Archive for September, 2011

My Funny/Yummy Food 4 Thought Column 15

September 11, 2011


                              Everyone’s A “Wanna’ Be”

In my last column, I fondly recalled the daze of my life when I took two years off from writing to be a waiter at The Magic Pan Creperie in Santa Anita, CA.  We were “waiters,” for sure: young people who served food while waiting for something better to happen in our lives. (Is a crepe a pancake wanna’ be? Does a pancake wanna’ be a crepe?)

Ron was going to be a film director. Tom was going to be an actor. Kurt was going to be a clothing designer. Darla was going to wear a brassiere sometime (the guys weren’t pushing it). Jan Udomwathanaufong , (yes that’s correct) was going to own a restaurant in Thailand. It was right out of the lyrics of that Jim Croce song: “You were gonna’ be an actor, I was gonna’ learn to fly. You set off for the footlights. I set off for the sky.”

 Ron Rumsey—one of the all-time great characters at the Pan—was going to be going to be a rock star.  There was no rhyme or reason to his dreamin’, except he looked so rockin’ good. He had the anorexic body of a rock star.  He had Big Hair—a cool thing in those days—that was frizzed, frantic and constantly jammin’ on his head. He had tight fitting pants and, of course, a thoroughly spaced out personality. The two things he didn’t have, unfortunately,  were a decent voice and any kind of work ethic. Ron was a waiter in his spare time; his profession was goof off and air head.  His instrument of choice?  Air Guitar, naturally, which he whipped out and played constantly while providing shrieking vocal accompaniment. 

Partying his brains out, showing up late or not at all, and being completely irresponsible were Ron’s fortes and if you expected anything more of him, well that was your mistake. Lend Ron 20 bucks and expect it back? Ha ha ha ha .

 As far as his rock star dreams went, I guess he figured it would happen automatically — some record label mogul would bop into the Magic Pan one day, order a spinach soufflé, look up at Ron and say…”Holly, Crepes, man, you’re the rock star I’ve been looking for. Here’s a contract, and a $100,000 thousand dollar advance!”

Yup, rock star status bequeathed from happenstance heaven. “Money for nothing, chicks for free.” Amazingly enough, Ron did get his shot at the big time and it happened in a surprising way.

 Halloween was in the wind and the wait-staff at the Pan decided to throw an awesome party. We rented a Knight’s of Columbus hall and even hired a Deejay to spin platters.  Everyone had to show up in a costume and when it came to the big event, people outdid themselves.  

 Kurt, the designer showed up in a LBD (Little Back Dress), he designed. Tom, the actor, played the part of Brando from A Streetcar Named Desire.  Darla?  Well, Darla wore what every good looking babe with long legs wears: a she-devil outfit or was it a pussycat or maybe a naughty nurse? Whatever it was, she looked great. I dressed up as the Invisible Man, which was a concept but not a costume.  And Ron? What else? Ron Rumsey showed up as a rock star, but this time he was dressed to the nines and tens for the part.  Two of the girls had helped him achieve rock-star costume perfection.

 He wore a skin-tight outfit right out of Mick Jagger, Elvis and Liberace attire—only more exaggerated. Instead of an air guitar, he had a real one—glitzed up outrageously  for the occasion with fake diamonds and rhinestones all over it. And his hair, god bless his hair – it was loaded with a pound and a half of glitter. You had to wonder how he kept his head erect.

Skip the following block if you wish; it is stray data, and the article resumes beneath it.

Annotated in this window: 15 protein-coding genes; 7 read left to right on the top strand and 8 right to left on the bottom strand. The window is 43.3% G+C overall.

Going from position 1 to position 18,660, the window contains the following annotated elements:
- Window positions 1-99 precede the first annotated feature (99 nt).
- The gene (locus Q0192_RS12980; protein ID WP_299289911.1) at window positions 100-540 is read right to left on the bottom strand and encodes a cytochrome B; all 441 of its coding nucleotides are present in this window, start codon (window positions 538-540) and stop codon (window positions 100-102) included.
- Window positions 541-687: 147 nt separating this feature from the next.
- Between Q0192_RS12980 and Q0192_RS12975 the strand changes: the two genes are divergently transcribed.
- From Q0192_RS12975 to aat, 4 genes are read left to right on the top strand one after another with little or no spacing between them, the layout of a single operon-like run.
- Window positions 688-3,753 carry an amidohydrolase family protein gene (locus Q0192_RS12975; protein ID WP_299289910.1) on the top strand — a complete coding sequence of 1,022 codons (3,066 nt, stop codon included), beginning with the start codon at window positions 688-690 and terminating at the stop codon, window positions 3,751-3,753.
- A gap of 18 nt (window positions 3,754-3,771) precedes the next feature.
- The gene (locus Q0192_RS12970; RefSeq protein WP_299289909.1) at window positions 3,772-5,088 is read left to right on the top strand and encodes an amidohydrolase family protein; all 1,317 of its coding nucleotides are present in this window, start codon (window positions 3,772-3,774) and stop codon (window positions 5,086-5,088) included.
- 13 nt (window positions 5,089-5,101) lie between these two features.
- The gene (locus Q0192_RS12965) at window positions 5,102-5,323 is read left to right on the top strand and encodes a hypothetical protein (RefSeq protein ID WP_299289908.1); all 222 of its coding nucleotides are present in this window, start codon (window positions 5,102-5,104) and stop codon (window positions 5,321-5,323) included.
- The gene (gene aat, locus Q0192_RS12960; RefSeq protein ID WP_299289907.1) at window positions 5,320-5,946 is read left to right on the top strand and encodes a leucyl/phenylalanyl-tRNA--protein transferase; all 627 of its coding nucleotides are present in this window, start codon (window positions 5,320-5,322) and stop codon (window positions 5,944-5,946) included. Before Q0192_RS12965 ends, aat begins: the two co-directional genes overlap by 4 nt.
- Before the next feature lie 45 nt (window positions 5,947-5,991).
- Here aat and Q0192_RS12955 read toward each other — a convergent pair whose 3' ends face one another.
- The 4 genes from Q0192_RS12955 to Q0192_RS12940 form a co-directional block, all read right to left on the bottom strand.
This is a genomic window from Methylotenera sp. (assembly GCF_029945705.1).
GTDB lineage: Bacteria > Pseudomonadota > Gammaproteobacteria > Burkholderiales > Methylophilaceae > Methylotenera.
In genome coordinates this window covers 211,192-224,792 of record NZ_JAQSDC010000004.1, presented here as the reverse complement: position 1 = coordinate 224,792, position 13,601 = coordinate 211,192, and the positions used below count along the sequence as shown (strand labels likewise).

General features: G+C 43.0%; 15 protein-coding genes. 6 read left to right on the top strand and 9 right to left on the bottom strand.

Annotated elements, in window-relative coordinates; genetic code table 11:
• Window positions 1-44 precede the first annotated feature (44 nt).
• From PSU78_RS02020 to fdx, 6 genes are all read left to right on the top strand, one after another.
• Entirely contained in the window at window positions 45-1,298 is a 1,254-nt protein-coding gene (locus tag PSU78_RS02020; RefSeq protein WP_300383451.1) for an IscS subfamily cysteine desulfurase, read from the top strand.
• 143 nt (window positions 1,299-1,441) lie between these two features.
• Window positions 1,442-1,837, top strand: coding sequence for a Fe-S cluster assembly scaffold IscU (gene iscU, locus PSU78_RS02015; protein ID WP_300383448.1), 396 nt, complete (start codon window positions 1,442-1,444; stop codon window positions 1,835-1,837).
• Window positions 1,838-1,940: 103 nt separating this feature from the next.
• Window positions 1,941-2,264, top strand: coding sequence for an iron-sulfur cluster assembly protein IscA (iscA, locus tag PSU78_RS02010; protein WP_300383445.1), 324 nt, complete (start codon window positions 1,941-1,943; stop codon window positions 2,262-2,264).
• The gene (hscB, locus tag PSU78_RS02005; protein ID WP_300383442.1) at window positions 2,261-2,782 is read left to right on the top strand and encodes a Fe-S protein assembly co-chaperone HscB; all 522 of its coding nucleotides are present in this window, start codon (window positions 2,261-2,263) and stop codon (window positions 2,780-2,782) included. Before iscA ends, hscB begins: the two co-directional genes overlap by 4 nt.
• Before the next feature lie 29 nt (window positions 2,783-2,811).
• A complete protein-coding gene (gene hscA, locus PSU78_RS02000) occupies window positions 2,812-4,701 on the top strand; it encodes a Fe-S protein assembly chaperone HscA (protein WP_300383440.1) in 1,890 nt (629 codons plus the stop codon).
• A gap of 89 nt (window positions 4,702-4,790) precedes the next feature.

The evening was a huge success. We all got up stage, showed off our costumes and strutted our stuff. And then, at the very end, over a microphone we heard… “And now ladies and gentlemen, direct from Las Vegas, on our stage tonight, there are only two words that can describe this amazing instrumentalist and heart-throbbing talent… ladies and gentlemen…Ron Rumsey!”

 Ron dashed on stage . The spotlight zeroed in on him in all his tight-fitting glory. He  stopped for a second and posed,  frozen in light and time. Then he swung that rhinestone guitar around, aimed it directly at the audience and struck one piercing note that echoed off the walls of that Knights of Columbus hall. Ron swung his hips around ferociously and shook his leonine head. The glitter in his hair shot upward where the spotlight caught every spec of it, creating a spectacular and dazzling fireworks display! My God! The girls shrieked and screamed their pleasure and they weren’t faking it!

 Ron Rumsey thestar had arrived to rock the place to its very foundation. 10. 0 on the Richter scale! Off the charts!

                          Magic Panini

To me, this Panini is as magical as my days at the Magic Pan. It’s filled to brim with the spice of life, tasty memories and Italian stars that rock my world, like pepperoni, prosciutto and provolone cheese.  What are you waiting for, an invitation from a waiter? Build that sandwich. Mangia! Dig in!

What youza Need (for crepe’s sake)

4 nicea slicea Italian bread (big round loaf enough for 2 hungry paisanos)

4 Tbls mayonnaise or extra virgin olive oil

6 slices genoa salami

6 slices provolone cheese

6 slices capicola (Italian ham)

4 slices ripe tomatoes (little bitta salt,  pepper & orgegano)

2 Tbls hot jardinière


How Youza Rock this Roll

Uno: Lay out 4 slices of bread

Due: Spread mayonnaise lovingly on all slices

Tre:  Pile two slices high with equal luscious amounts of salami, capicola and provolone cheese

Quattro: Top with tomatoes and jardinière  

Cinque: Close ‘em up, cut each sandwich in half if you want